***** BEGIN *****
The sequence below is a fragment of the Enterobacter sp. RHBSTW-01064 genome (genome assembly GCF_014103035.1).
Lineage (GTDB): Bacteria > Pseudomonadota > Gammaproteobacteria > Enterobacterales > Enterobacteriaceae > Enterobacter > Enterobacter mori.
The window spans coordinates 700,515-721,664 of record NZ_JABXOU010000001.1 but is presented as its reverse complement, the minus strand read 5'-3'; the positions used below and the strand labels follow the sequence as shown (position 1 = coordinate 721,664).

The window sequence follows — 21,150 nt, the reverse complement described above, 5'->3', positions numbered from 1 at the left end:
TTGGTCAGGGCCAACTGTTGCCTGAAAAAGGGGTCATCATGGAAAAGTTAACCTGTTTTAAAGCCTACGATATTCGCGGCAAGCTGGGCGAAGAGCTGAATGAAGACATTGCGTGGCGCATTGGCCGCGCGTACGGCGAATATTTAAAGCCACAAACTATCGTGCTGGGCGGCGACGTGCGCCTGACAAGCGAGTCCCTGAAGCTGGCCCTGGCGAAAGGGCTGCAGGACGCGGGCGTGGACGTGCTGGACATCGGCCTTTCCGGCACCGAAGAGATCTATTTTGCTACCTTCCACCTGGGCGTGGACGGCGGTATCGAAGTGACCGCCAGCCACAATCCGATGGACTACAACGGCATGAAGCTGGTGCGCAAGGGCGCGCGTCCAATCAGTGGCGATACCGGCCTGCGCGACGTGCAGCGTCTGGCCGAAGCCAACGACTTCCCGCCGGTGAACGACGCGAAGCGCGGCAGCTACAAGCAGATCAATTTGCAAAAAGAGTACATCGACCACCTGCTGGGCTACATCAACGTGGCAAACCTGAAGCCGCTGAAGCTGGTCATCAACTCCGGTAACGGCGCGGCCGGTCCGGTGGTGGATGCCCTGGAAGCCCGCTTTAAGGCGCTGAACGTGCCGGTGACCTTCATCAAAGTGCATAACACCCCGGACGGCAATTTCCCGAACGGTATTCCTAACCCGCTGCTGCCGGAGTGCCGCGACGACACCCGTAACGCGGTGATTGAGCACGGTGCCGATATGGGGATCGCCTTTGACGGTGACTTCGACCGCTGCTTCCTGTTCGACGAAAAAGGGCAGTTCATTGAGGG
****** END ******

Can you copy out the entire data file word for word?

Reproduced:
The sequence below is a fragment of the Enterobacter sp. RHBSTW-01064 genome (genome assembly GCF_014103035.1).
Lineage (GTDB): Bacteria > Pseudomonadota > Gammaproteobacteria > Enterobacterales > Enterobacteriaceae > Enterobacter > Enterobacter mori.
The window spans coordinates 700,515-721,664 of record NZ_JABXOU010000001.1 but is presented as its reverse complement, the minus strand read 5'-3'; the positions used below and the strand labels follow the sequence as shown (position 1 = coordinate 721,664).

The window sequence follows — 21,150 nt, the reverse complement described above, 5'->3', positions numbered from 1 at the left end:
TTGGTCAGGGCCAACTGTTGCCTGAAAAAGGGGTCATCATGGAAAAGTTAACCTGTTTTAAAGCCTACGATATTCGCGGCAAGCTGGGCGAAGAGCTGAATGAAGACATTGCGTGGCGCATTGGCCGCGCGTACGGCGAATATTTAAAGCCACAAACTATCGTGCTGGGCGGCGACGTGCGCCTGACAAGCGAGTCCCTGAAGCTGGCCCTGGCGAAAGGGCTGCAGGACGCGGGCGTGGACGTGCTGGACATCGGCCTTTCCGGCACCGAAGAGATCTATTTTGCTACCTTCCACCTGGGCGTGGACGGCGGTATCGAAGTGACCGCCAGCCACAATCCGATGGACTACAACGGCATGAAGCTGGTGCGCAAGGGCGCGCGTCCAATCAGTGGCGATACCGGCCTGCGCGACGTGCAGCGTCTGGCCGAAGCCAACGACTTCCCGCCGGTGAACGACGCGAAGCGCGGCAGCTACAAGCAGATCAATTTGCAAAAAGAGTACATCGACCACCTGCTGGGCTACATCAACGTGGCAAACCTGAAGCCGCTGAAGCTGGTCATCAACTCCGGTAACGGCGCGGCCGGTCCGGTGGTGGATGCCCTGGAAGCCCGCTTTAAGGCGCTGAACGTGCCGGTGACCTTCATCAAAGTGCATAACACCCCGGACGGCAATTTCCCGAACGGTATTCCTAACCCGCTGCTGCCGGAGTGCCGCGACGACACCCGTAACGCGGTGATTGAGCACGGTGCCGATATGGGGATCGCCTTTGACGGTGACTTCGACCGCTGCTTCCTGTTCGACGAAAAAGGGCAGTTCATTGAGGG